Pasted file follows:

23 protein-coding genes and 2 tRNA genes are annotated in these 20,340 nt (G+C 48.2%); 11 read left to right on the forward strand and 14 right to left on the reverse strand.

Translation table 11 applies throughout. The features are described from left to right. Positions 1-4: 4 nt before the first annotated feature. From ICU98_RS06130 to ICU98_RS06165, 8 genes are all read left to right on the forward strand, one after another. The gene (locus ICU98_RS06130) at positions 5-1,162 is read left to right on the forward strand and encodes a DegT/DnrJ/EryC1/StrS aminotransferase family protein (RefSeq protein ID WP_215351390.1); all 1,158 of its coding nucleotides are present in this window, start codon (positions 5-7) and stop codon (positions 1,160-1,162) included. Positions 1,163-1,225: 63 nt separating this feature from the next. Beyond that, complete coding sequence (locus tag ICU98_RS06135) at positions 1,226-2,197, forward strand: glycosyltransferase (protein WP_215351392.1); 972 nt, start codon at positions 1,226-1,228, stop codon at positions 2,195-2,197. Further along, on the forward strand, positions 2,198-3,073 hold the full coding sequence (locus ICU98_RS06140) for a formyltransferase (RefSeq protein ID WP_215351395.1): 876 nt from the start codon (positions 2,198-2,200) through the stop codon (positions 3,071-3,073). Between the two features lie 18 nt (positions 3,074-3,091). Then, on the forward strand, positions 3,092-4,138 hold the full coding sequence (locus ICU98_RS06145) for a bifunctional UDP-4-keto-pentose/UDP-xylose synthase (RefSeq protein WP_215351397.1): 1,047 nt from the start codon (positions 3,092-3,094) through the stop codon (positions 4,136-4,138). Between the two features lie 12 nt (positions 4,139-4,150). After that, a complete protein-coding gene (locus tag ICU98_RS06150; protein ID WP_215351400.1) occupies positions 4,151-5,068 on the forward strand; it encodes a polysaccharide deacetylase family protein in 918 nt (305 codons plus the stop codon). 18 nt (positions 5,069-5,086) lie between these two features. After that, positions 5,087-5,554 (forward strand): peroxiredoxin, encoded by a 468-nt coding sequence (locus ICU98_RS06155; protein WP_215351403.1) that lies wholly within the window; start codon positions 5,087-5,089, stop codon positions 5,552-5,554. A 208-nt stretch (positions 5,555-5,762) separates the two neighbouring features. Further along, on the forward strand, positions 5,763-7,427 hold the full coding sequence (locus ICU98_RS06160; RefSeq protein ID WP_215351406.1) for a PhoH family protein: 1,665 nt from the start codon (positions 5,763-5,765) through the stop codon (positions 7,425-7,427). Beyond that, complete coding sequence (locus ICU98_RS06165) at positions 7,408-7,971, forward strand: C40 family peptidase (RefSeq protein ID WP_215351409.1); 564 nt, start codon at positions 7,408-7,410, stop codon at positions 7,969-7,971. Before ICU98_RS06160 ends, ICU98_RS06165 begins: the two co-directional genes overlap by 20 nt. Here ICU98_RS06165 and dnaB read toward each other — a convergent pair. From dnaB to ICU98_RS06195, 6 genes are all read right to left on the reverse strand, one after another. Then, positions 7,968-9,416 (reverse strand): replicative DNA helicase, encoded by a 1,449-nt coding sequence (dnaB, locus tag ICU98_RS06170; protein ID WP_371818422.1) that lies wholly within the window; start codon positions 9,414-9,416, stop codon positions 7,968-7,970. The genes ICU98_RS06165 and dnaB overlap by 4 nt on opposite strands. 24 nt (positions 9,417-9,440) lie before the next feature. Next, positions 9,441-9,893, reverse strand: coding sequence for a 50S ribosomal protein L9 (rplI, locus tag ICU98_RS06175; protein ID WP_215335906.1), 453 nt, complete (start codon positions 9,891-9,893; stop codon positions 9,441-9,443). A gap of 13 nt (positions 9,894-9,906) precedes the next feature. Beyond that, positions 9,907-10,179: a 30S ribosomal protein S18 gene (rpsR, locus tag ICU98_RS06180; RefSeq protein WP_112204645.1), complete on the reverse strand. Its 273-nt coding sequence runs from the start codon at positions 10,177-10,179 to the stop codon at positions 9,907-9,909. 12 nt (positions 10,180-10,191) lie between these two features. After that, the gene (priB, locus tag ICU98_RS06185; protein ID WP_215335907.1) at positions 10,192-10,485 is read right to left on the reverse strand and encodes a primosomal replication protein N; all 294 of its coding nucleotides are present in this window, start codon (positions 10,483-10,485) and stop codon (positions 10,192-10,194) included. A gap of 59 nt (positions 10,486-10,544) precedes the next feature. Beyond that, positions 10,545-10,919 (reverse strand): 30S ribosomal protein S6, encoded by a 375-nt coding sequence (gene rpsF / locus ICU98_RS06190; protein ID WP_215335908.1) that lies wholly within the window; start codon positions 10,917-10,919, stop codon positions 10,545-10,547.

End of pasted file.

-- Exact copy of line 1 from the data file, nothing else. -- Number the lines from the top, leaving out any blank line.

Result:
23 protein-coding genes and 2 tRNA genes are annotated in these 20,340 nt (G+C 48.2%); 11 read left to right on the forward strand and 14 right to left on the reverse strand.